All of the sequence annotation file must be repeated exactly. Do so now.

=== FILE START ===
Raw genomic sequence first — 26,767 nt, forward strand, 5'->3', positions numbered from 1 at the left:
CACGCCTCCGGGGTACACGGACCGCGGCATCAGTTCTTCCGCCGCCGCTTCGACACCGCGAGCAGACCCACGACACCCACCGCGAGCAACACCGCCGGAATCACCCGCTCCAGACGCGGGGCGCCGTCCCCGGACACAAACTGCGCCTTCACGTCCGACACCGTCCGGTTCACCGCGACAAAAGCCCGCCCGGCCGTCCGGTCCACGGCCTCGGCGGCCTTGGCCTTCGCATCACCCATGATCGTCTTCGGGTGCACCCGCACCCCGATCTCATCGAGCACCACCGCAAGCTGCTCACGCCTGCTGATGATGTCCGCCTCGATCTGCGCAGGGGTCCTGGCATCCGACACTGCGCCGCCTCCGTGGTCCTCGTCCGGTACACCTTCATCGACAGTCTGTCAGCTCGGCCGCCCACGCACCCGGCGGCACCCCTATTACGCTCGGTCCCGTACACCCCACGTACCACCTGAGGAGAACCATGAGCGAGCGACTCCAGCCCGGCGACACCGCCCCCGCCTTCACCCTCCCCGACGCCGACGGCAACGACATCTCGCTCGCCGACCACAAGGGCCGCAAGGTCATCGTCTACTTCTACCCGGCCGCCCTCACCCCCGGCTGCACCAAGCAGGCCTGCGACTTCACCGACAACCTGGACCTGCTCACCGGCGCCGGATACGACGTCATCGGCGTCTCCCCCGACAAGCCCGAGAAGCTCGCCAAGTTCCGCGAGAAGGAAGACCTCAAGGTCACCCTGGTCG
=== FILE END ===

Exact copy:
Raw genomic sequence first — 26,767 nt, forward strand, 5'->3', positions numbered from 1 at the left:
CACGCCTCCGGGGTACACGGACCGCGGCATCAGTTCTTCCGCCGCCGCTTCGACACCGCGAGCAGACCCACGACACCCACCGCGAGCAACACCGCCGGAATCACCCGCTCCAGACGCGGGGCGCCGTCCCCGGACACAAACTGCGCCTTCACGTCCGACACCGTCCGGTTCACCGCGACAAAAGCCCGCCCGGCCGTCCGGTCCACGGCCTCGGCGGCCTTGGCCTTCGCATCACCCATGATCGTCTTCGGGTGCACCCGCACCCCGATCTCATCGAGCACCACCGCAAGCTGCTCACGCCTGCTGATGATGTCCGCCTCGATCTGCGCAGGGGTCCTGGCATCCGACACTGCGCCGCCTCCGTGGTCCTCGTCCGGTACACCTTCATCGACAGTCTGTCAGCTCGGCCGCCCACGCACCCGGCGGCACCCCTATTACGCTCGGTCCCGTACACCCCACGTACCACCTGAGGAGAACCATGAGCGAGCGACTCCAGCCCGGCGACACCGCCCCCGCCTTCACCCTCCCCGACGCCGACGGCAACGACATCTCGCTCGCCGACCACAAGGGCCGCAAGGTCATCGTCTACTTCTACCCGGCCGCCCTCACCCCCGGCTGCACCAAGCAGGCCTGCGACTTCACCGACAACCTGGACCTGCTCACCGGCGCCGGATACGACGTCATCGGCGTCTCCCCCGACAAGCCCGAGAAGCTCGCCAAGTTCCGCGAGAAGGAAGACCTCAAGGTCACCCTGGTCG